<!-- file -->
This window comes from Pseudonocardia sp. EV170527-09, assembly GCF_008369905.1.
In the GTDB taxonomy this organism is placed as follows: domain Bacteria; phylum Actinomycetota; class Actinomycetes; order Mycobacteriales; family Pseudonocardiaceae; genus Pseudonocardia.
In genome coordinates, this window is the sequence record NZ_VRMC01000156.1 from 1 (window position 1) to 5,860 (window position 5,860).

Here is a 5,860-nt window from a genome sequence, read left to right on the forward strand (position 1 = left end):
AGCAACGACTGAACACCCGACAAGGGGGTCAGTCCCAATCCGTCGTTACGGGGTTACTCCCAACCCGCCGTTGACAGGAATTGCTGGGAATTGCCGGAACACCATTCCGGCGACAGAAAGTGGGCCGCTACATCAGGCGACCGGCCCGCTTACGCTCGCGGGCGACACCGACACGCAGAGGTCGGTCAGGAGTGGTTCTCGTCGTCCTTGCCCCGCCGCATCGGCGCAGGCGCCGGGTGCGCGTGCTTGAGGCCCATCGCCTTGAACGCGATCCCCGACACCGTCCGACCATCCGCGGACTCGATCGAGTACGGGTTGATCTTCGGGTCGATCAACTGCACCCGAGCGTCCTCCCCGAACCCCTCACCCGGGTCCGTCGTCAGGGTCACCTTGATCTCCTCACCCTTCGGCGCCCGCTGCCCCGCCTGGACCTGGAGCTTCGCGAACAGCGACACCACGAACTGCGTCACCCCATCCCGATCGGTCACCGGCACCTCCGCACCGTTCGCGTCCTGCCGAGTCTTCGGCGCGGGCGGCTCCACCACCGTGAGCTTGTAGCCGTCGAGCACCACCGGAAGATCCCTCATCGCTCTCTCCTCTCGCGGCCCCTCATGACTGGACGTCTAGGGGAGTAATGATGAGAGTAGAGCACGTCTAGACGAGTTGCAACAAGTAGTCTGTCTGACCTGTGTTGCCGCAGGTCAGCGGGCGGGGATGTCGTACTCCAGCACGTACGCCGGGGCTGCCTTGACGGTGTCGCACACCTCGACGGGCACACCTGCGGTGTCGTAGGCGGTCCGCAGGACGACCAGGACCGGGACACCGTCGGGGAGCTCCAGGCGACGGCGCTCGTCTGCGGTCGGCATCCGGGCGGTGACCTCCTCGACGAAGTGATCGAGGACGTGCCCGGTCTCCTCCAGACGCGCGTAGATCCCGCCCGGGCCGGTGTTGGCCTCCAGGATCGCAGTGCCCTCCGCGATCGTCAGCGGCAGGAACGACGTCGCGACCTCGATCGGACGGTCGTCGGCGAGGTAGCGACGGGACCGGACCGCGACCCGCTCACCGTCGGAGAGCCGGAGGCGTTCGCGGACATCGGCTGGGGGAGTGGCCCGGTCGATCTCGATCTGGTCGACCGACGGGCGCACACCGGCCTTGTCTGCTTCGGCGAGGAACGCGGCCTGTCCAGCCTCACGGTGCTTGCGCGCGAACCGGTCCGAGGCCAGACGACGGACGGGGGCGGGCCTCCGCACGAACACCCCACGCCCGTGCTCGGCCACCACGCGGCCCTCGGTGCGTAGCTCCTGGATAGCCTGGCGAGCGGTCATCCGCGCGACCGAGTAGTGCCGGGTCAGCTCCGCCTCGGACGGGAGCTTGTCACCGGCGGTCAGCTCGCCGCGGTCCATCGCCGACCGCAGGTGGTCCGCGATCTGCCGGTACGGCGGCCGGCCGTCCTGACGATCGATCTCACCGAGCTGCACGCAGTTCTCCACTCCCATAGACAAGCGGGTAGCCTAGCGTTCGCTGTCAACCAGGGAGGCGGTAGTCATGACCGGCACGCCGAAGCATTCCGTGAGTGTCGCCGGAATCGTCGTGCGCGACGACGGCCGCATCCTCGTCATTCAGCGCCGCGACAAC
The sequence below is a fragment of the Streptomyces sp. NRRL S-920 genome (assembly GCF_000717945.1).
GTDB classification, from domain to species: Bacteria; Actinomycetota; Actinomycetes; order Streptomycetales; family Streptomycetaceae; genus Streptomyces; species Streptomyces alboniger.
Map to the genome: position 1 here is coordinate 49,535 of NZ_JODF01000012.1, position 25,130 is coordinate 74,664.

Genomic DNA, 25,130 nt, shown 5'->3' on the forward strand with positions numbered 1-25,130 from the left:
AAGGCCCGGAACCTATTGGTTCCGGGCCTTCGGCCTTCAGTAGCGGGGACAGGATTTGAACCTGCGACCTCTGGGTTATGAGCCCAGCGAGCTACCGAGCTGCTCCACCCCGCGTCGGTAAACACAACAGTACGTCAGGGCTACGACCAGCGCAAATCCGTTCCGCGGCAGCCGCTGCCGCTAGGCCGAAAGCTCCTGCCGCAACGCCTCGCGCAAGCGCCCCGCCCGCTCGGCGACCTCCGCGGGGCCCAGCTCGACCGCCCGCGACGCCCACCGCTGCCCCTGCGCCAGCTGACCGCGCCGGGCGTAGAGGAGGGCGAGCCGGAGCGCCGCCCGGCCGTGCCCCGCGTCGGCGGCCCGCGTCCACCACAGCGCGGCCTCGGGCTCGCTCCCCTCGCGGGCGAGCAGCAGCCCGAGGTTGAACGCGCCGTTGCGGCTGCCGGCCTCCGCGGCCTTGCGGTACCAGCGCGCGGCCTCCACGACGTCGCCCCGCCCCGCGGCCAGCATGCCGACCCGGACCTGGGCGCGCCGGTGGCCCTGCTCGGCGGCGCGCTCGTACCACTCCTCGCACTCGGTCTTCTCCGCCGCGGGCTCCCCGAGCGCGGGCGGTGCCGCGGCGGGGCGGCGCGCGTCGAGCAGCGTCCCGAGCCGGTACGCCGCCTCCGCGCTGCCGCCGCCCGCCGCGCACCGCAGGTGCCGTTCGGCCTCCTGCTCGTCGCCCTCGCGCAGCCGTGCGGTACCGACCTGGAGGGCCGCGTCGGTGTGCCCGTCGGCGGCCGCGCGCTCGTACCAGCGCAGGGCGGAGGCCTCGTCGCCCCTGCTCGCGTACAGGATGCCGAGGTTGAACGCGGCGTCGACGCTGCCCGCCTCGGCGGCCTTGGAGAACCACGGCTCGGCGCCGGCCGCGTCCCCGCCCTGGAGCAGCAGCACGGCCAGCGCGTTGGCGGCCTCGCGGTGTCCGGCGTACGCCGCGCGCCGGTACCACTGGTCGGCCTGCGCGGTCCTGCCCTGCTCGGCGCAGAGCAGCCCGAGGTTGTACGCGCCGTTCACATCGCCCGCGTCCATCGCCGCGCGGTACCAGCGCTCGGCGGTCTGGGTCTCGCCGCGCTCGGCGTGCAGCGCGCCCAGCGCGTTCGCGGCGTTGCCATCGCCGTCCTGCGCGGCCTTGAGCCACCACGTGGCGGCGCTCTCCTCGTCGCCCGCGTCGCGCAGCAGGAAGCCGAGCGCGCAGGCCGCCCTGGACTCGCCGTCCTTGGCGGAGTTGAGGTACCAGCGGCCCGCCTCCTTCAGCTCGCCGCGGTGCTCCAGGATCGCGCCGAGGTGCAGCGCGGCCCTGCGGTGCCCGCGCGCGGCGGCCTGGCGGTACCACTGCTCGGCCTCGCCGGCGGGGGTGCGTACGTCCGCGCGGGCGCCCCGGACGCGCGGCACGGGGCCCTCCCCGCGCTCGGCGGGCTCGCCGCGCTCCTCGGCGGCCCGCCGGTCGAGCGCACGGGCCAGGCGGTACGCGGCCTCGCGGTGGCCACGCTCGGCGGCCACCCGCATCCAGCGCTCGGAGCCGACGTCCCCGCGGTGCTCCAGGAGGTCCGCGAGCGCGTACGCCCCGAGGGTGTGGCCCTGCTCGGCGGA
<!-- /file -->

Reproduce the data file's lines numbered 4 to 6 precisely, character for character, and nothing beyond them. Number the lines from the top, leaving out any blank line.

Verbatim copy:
Here is a 5,860-nt window from a genome sequence, read left to right on the forward strand (position 1 = left end):
AGCAACGACTGAACACCCGACAAGGGGGTCAGTCCCAATCCGTCGTTACGGGGTTACTCCCAACCCGCCGTTGACAGGAATTGCTGGGAATTGCCGGAACACCATTCCGGCGACAGAAAGTGGGCCGCTACATCAGGCGACCGGCCCGCTTACGCTCGCGGGCGACACCGACACGCAGAGGTCGGTCAGGAGTGGTTCTCGTCGTCCTTGCCCCGCCGCATCGGCGCAGGCGCCGGGTGCGCGTGCTTGAGGCCCATCGCCTTGAACGCGATCCCCGACACCGTCCGACCATCCGCGGACTCGATCGAGTACGGGTTGATCTTCGGGTCGATCAACTGCACCCGAGCGTCCTCCCCGAACCCCTCACCCGGGTCCGTCGTCAGGGTCACCTTGATCTCCTCACCCTTCGGCGCCCGCTGCCCCGCCTGGACCTGGAGCTTCGCGAACAGCGACACCACGAACTGCGTCACCCCATCCCGATCGGTCACCGGCACCTCCGCACCGTTCGCGTCCTGCCGAGTCTTCGGCGCGGGCGGCTCCACCACCGTGAGCTTGTAGCCGTCGAGCACCACCGGAAGATCCCTCATCGCTCTCTCCTCTCGCGGCCCCTCATGACTGGACGTCTAGGGGAGTAATGATGAGAGTAGAGCACGTCTAGACGAGTTGCAACAAGTAGTCTGTCTGACCTGTGTTGCCGCAGGTCAGCGGGCGGGGATGTCGTACTCCAGCACGTACGCCGGGGCTGCCTTGACGGTGTCGCACACCTCGACGGGCACACCTGCGGTGTCGTAGGCGGTCCGCAGGACGACCAGGACCGGGACACCGTCGGGGAGCTCCAGGCGACGGCGCTCGTCTGCGGTCGGCATCCGGGCGGTGACCTCCTCGACGAAGTGATCGAGGACGTGCCCGGTCTCCTCCAGACGCGCGTAGATCCCGCCCGGGCCGGTGTTGGCCTCCAGGATCGCAGTGCCCTCCGCGATCGTCAGCGGCAGGAACGACGTCGCGACCTCGATCGGACGGTCGTCGGCGAGGTAGCGACGGGACCGGACCGCGACCCGCTCACCGTCGGAGAGCCGGAGGCGTTCGCGGACATCGGCTGGGGGAGTGGCCCGGTCGATCTCGATCTGGTCGACCGACGGGCGCACACCGGCCTTGTCTGCTTCGGCGAGGAACGCGGCCTGTCCAGCCTCACGGTGCTTGCGCGCGAACCGGTCCGAGGCCAGACGACGGACGGGGGCGGGCCTCCGCACGAACACCCCACGCCCGTGCTCGGCCACCACGCGGCCCTCGGTGCGTAGCTCCTGGATAGCCTGGCGAGCGGTCATCCGCGCGACCGAGTAGTGCCGGGTCAGCTCCGCCTCGGACGGGAGCTTGTCACCGGCGGTCAGCTCGCCGCGGTCCATCGCCGACCGCAGGTGGTCCGCGATCTGCCGGTACGGCGGCCGGCCGTCCTGACGATCGATCTCACCGAGCTGCACGCAGTTCTCCACTCCCATAGACAAGCGGGTAGCCTAGCGTTCGCTGTCAACCAGGGAGGCGGTAGTCATGACCGGCACGCCGAAGCATTCCGTGAGTGTCGCCGGAATCGTCGTGCGCGACGACGGCCGCATCCTCGTCATTCAGCGCCGCGACAAC
The sequence below is a fragment of the Streptomyces sp. NRRL S-920 genome (assembly GCF_000717945.1).